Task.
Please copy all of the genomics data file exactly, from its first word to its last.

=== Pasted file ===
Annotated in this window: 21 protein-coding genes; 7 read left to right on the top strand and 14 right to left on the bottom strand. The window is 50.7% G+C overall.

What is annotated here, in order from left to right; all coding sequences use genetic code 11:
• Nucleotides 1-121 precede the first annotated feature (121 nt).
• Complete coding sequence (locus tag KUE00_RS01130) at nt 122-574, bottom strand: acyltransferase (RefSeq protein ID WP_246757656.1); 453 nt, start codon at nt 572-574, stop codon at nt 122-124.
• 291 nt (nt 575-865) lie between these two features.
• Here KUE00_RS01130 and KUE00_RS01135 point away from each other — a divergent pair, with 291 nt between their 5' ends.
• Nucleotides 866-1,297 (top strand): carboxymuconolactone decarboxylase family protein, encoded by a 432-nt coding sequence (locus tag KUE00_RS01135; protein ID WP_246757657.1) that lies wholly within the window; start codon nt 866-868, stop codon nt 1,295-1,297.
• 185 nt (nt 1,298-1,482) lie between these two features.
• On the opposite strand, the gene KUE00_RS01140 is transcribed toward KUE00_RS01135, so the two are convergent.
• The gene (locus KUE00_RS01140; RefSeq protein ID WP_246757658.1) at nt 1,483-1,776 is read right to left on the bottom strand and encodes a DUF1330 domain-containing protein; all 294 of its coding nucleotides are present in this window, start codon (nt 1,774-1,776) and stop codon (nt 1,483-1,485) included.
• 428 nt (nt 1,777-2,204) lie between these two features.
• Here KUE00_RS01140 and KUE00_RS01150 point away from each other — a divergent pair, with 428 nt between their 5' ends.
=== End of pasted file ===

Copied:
Annotated in this window: 21 protein-coding genes; 7 read left to right on the top strand and 14 right to left on the bottom strand. The window is 50.7% G+C overall.

What is annotated here, in order from left to right; all coding sequences use genetic code 11:
• Nucleotides 1-121 precede the first annotated feature (121 nt).
• Complete coding sequence (locus tag KUE00_RS01130) at nt 122-574, bottom strand: acyltransferase (RefSeq protein ID WP_246757656.1); 453 nt, start codon at nt 572-574, stop codon at nt 122-124.
• 291 nt (nt 575-865) lie between these two features.
• Here KUE00_RS01130 and KUE00_RS01135 point away from each other — a divergent pair, with 291 nt between their 5' ends.
• Nucleotides 866-1,297 (top strand): carboxymuconolactone decarboxylase family protein, encoded by a 432-nt coding sequence (locus tag KUE00_RS01135; protein ID WP_246757657.1) that lies wholly within the window; start codon nt 866-868, stop codon nt 1,295-1,297.
• 185 nt (nt 1,298-1,482) lie between these two features.
• On the opposite strand, the gene KUE00_RS01140 is transcribed toward KUE00_RS01135, so the two are convergent.
• The gene (locus KUE00_RS01140; RefSeq protein ID WP_246757658.1) at nt 1,483-1,776 is read right to left on the bottom strand and encodes a DUF1330 domain-containing protein; all 294 of its coding nucleotides are present in this window, start codon (nt 1,774-1,776) and stop codon (nt 1,483-1,485) included.
• 428 nt (nt 1,777-2,204) lie between these two features.
• Here KUE00_RS01140 and KUE00_RS01150 point away from each other — a divergent pair, with 428 nt between their 5' ends.